Harper grants ‘a couple of hours’ to national First Nations leadership

by Alicia McCutcheon

OTTAWA—Union of Ontario Indians Grand Council Chief Patrick Madahbee said he is not deterred by Prime Minister Stephen Harper’s “shenanigans”—cutting down his Tuesday meeting at the historical Crown-First Nations gathering to “a couple of hours”—and nor should the rest of the chiefs be.

The chiefs learned Monday at a gathering of the Assembly of First Nations that the Prime Minister would be limiting his time at the Tuesday gathering, choosing instead to bulk up the meeting with cabinet ministers in his absence, Chief Madahbee told The Expositor in a telephone interview Monday night.

“For some of us politicians who have been in this game a long time, none of this stuff surprises me,” he said. “It is what it is—the government is trying to keep the chiefs off-balance using tactics so we don’t get to the main issue.”

Chief Madahbee said while some of the chiefs were upset at having been seemingly sloughed off by the prime minister, he warned them to take the “shenanigans” in stride and focus on the issue at hand. In fact, rather than a late Monday afternoon sit down with Prime Minister Harper, Chief Madahbee chose to sit on a panel for CTV’s Power Play on its NewsNet channel. “I felt I would get more accomplished going national than sitting with the prime minister.”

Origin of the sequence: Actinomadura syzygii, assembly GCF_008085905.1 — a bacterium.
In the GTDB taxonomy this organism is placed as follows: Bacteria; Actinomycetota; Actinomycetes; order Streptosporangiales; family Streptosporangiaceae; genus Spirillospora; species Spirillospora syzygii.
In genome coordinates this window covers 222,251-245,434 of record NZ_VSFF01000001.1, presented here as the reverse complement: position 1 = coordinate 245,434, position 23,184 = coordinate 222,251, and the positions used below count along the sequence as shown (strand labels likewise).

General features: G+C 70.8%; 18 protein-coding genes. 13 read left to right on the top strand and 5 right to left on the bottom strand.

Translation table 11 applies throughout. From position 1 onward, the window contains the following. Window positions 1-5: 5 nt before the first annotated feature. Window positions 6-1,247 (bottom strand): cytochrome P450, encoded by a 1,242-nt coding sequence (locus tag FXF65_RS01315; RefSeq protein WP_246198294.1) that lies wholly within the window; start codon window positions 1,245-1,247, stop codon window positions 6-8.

Chief Madahbee told The Expositor Monday that despite some dispute among the 130 chiefs represented as to allocation among provinces, the Anishinabek Nation would still be granted its 10 seats. Island representatives include Chief Madahbee, Grand Deputy Chief Glen Hare and Sheguiandah elder Gordon Waindubence. He said Monday was spent “hashing around key messages” but that treaty relationships would probably be key.

During his time on CTV, Chief Madahbee told Canada he expects “more than just a photo op” out of Tuesday’s meeting.

“We need to be partners in the economic sustainability of this country, just like the treaties meant us to be,” he said.